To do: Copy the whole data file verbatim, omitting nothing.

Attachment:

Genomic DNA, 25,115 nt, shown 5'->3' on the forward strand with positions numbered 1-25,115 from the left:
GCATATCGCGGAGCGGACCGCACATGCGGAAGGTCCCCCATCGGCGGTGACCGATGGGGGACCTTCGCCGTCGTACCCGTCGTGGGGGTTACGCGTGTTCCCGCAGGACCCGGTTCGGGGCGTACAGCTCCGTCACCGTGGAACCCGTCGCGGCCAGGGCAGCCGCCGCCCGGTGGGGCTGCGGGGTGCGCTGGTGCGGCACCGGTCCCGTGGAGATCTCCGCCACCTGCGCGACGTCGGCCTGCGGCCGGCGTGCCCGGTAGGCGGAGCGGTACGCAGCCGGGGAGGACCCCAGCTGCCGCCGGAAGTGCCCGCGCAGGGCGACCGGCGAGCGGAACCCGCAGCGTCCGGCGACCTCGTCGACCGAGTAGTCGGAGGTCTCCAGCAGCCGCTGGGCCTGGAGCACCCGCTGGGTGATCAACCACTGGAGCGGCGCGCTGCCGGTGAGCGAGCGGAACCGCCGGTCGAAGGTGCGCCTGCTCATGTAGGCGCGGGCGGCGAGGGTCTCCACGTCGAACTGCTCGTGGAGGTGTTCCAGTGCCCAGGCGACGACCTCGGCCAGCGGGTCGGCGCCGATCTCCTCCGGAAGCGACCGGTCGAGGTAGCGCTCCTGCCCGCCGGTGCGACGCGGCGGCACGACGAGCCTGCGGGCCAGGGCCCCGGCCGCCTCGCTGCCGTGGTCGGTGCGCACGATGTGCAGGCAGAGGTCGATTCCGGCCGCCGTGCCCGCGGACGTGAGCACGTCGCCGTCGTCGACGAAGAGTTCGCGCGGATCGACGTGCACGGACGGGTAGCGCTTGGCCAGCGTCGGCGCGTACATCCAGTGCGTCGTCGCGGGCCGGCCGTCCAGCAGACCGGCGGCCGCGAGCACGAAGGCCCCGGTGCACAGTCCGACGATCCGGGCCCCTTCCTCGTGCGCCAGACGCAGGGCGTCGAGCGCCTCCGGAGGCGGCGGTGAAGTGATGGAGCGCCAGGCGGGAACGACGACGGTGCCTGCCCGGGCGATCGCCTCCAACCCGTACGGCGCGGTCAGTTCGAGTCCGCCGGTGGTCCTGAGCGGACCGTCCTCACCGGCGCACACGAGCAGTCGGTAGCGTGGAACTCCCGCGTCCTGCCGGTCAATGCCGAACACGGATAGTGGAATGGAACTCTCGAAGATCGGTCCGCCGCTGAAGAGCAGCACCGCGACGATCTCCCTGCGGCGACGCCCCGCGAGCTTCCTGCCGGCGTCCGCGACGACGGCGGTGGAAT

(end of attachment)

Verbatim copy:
Genomic DNA, 25,115 nt, shown 5'->3' on the forward strand with positions numbered 1-25,115 from the left:
GCATATCGCGGAGCGGACCGCACATGCGGAAGGTCCCCCATCGGCGGTGACCGATGGGGGACCTTCGCCGTCGTACCCGTCGTGGGGGTTACGCGTGTTCCCGCAGGACCCGGTTCGGGGCGTACAGCTCCGTCACCGTGGAACCCGTCGCGGCCAGGGCAGCCGCCGCCCGGTGGGGCTGCGGGGTGCGCTGGTGCGGCACCGGTCCCGTGGAGATCTCCGCCACCTGCGCGACGTCGGCCTGCGGCCGGCGTGCCCGGTAGGCGGAGCGGTACGCAGCCGGGGAGGACCCCAGCTGCCGCCGGAAGTGCCCGCGCAGGGCGACCGGCGAGCGGAACCCGCAGCGTCCGGCGACCTCGTCGACCGAGTAGTCGGAGGTCTCCAGCAGCCGCTGGGCCTGGAGCACCCGCTGGGTGATCAACCACTGGAGCGGCGCGCTGCCGGTGAGCGAGCGGAACCGCCGGTCGAAGGTGCGCCTGCTCATGTAGGCGCGGGCGGCGAGGGTCTCCACGTCGAACTGCTCGTGGAGGTGTTCCAGTGCCCAGGCGACGACCTCGGCCAGCGGGTCGGCGCCGATCTCCTCCGGAAGCGACCGGTCGAGGTAGCGCTCCTGCCCGCCGGTGCGACGCGGCGGCACGACGAGCCTGCGGGCCAGGGCCCCGGCCGCCTCGCTGCCGTGGTCGGTGCGCACGATGTGCAGGCAGAGGTCGATTCCGGCCGCCGTGCCCGCGGACGTGAGCACGTCGCCGTCGTCGACGAAGAGTTCGCGCGGATCGACGTGCACGGACGGGTAGCGCTTGGCCAGCGTCGGCGCGTACATCCAGTGCGTCGTCGCGGGCCGGCCGTCCAGCAGACCGGCGGCCGCGAGCACGAAGGCCCCGGTGCACAGTCCGACGATCCGGGCCCCTTCCTCGTGCGCCAGACGCAGGGCGTCGAGCGCCTCCGGAGGCGGCGGTGAAGTGATGGAGCGCCAGGCGGGAACGACGACGGTGCCTGCCCGGGCGATCGCCTCCAACCCGTACGGCGCGGTCAGTTCGAGTCCGCCGGTGGTCCTGAGCGGACCGTCCTCACCGGCGCACACGAGCAGTCGGTAGCGTGGAACTCCCGCGTCCTGCCGGTCAATGCCGAACACGGATAGTGGAATGGAACTCTCGAAGATCGGTCCGCCGCTGAAGAGCAGCACCGCGACGATCTCCCTGCGGCGACGCCCCGCGAGCTTCCTGCCGGCGTCCGCGACGACGGCGGTGGAAT